As for Robson-Kanu, the opening to the mysterious complexities sometimes of the sports industry is crucial for the future relationship between clubs and fans. "We are not entering to destroy and destroy the sector", he underlines, underlining the difference between evolution and revolution. "What we are actually saying is we look at sport and what actually contributes more to the sport – the fans.

"Fans have the right to understand and see in a transparent way what they are paying and the people who are paying to see and what they are doing day by day, or what they do during a game at a detailed level.

"Rather than being an industry based on public opinion, it would switch to an information-driven industry and, apart from that, to a transparent information-based industry, which is a massive catalyst in terms of what the blockchain can do ".

Opening the sports industry to its supporters is one of Sports Ledger's many ambitions, which go far beyond the mere advantage of additional security provided by the virtually inaccessible cryptographic transactions of the blockchain.

The Sports Ledger white paper features a myriad of technology applications, including a social platform for fans, athletes and clubs to share content. On that platform, cryptocurrency – in this case, the Sports Ledger SPSL token – served as a key to unlock and purchase the right to view the content of other users.

The use of digital tokens in the sports sphere has already begun in earnest, with the National Football League (NFL) and the Major League Baseball (MLB) that have collaborated with Hashletes and Token respectively. Both companies rely on the purchase of digital tokens to achieve tailor-made "cryptography", such as digital player collectible cards. MLB Crypto – built on the Ethereum blockchain – has sold $ 500,000 of "crittogoods" in its first two months of existence.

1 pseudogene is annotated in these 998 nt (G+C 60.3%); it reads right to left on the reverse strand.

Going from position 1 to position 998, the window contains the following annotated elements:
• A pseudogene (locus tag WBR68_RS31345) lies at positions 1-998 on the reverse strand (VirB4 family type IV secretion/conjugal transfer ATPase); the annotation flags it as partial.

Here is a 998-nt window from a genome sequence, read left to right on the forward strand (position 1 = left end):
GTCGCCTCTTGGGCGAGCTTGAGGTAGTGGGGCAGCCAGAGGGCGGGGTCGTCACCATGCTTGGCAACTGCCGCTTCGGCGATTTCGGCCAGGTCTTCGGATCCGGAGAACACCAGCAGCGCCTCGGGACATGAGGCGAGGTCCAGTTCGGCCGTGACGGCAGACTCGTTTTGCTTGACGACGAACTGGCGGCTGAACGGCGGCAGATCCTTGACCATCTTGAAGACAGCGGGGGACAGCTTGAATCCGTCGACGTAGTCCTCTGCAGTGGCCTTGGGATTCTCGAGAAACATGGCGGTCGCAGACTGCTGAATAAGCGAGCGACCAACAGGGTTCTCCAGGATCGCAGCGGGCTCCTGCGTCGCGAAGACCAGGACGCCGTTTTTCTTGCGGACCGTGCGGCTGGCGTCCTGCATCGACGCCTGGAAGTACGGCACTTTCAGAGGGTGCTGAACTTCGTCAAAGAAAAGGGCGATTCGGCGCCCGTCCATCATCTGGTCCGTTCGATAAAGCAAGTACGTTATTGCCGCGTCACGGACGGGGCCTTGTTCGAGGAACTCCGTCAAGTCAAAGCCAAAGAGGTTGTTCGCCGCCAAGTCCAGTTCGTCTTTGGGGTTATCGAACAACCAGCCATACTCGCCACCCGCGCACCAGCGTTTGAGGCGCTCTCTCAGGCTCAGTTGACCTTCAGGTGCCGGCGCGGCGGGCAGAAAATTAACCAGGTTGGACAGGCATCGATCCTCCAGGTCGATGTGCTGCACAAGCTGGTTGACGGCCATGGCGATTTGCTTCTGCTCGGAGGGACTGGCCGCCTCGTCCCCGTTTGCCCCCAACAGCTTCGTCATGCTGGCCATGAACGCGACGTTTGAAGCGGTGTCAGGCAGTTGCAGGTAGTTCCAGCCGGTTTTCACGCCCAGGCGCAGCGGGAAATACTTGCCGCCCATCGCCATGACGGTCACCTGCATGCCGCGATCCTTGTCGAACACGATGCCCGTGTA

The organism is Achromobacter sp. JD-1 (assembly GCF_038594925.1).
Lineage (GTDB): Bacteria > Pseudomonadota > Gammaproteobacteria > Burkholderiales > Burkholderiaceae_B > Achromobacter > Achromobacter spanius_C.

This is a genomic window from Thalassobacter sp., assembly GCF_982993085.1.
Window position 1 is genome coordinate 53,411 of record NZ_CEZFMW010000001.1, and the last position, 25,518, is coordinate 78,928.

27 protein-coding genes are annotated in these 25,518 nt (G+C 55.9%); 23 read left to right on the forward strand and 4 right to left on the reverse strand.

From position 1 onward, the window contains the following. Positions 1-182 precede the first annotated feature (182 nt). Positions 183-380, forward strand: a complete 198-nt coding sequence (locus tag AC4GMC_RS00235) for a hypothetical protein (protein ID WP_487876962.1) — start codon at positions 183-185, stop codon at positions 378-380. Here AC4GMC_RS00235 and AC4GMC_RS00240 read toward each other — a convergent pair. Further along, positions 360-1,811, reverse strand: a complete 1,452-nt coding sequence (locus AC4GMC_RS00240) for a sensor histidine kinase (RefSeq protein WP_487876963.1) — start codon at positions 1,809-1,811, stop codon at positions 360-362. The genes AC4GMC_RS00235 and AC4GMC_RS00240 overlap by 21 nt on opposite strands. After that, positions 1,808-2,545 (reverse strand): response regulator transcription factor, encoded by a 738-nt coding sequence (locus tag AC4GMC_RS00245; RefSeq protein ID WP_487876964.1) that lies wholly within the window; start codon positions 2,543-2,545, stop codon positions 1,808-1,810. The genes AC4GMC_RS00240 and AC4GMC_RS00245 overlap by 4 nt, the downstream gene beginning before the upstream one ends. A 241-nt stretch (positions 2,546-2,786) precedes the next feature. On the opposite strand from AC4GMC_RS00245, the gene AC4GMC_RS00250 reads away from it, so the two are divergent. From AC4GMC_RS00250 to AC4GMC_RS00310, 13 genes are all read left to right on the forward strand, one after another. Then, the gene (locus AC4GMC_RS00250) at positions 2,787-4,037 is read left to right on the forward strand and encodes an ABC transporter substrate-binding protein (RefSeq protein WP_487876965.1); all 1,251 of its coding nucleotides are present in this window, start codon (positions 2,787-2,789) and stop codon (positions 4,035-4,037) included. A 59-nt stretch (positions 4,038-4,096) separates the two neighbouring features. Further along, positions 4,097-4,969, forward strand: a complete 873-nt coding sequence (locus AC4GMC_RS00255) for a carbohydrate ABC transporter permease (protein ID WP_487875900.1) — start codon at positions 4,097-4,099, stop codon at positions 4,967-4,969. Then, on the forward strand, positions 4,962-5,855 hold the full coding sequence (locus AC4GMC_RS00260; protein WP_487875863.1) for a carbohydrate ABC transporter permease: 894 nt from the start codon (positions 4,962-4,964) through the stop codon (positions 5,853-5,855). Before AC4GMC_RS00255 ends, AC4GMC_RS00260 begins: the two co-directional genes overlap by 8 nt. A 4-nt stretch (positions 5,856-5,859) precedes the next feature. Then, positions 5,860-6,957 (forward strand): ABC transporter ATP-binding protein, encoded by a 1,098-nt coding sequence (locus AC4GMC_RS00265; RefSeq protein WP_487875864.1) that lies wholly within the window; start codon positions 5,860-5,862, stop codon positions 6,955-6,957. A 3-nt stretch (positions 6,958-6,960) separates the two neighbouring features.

Another company that operates in space is the French crypt Sorare, which recently signed the world's first blockchain collection contract with the Belgian Jupiler Pro League. The deal arrived just 12 weeks after the launch of the company, a clear proof of a thriving collector's market which, according to Forbes, is now worth 370 billion dollars.

"We really want to bring the crypt into traditional Europe", explains Nicolas Julia, Sorare's founder. "Everything we do can be used by traditional customers, you do not need to have any cryptocurrency, you do not need to understand blockchain Everything you see on our platform is designed to test and replicate the normal experience you would have on Amazon or Ebay.

"There are no competitors in the world that allow their customers to pay with normal currencies and cryptocurrencies – it's something we offer – that people can get into our platform through their credit card and get an encrypted reward from it."

The Sorare agreement with the Jupiler Pro League was the first of its kind between a professional league and an encryption-based company.

The concept of Sorare is based on the auction, with fans able to bid to win the cards of the digital player, which can then be used in a fantasy world game, competing with other users whose player cards refer to a series of global championships. "It's related to the real world," says Julia. "We want to bridge the digital world and the natural world, every week you are ranked in the rankings and you can win a prize."

It's a modern extension of Panini's sticker craze, he adds. While traditional adhesives and even digital papers are replicable, the technology behind blockchain means that every collectible item is unique and impossible to duplicate.

The potential of using tokens, however, goes further, with the concept playing a key role in the social platform focused on the sport that is at the heart of Robson-Kanu's plans. In the Sports Ledger platform, fans control their personal data, which is a key departure from the model used by the major social networks.

"If we take Facebook as a model", he explains, "the way in which the whole business model is monetised is through the sale of the digital identity of its users to a third party who intends to monetize. the profile of that user or to sell a product to that profile of the user. "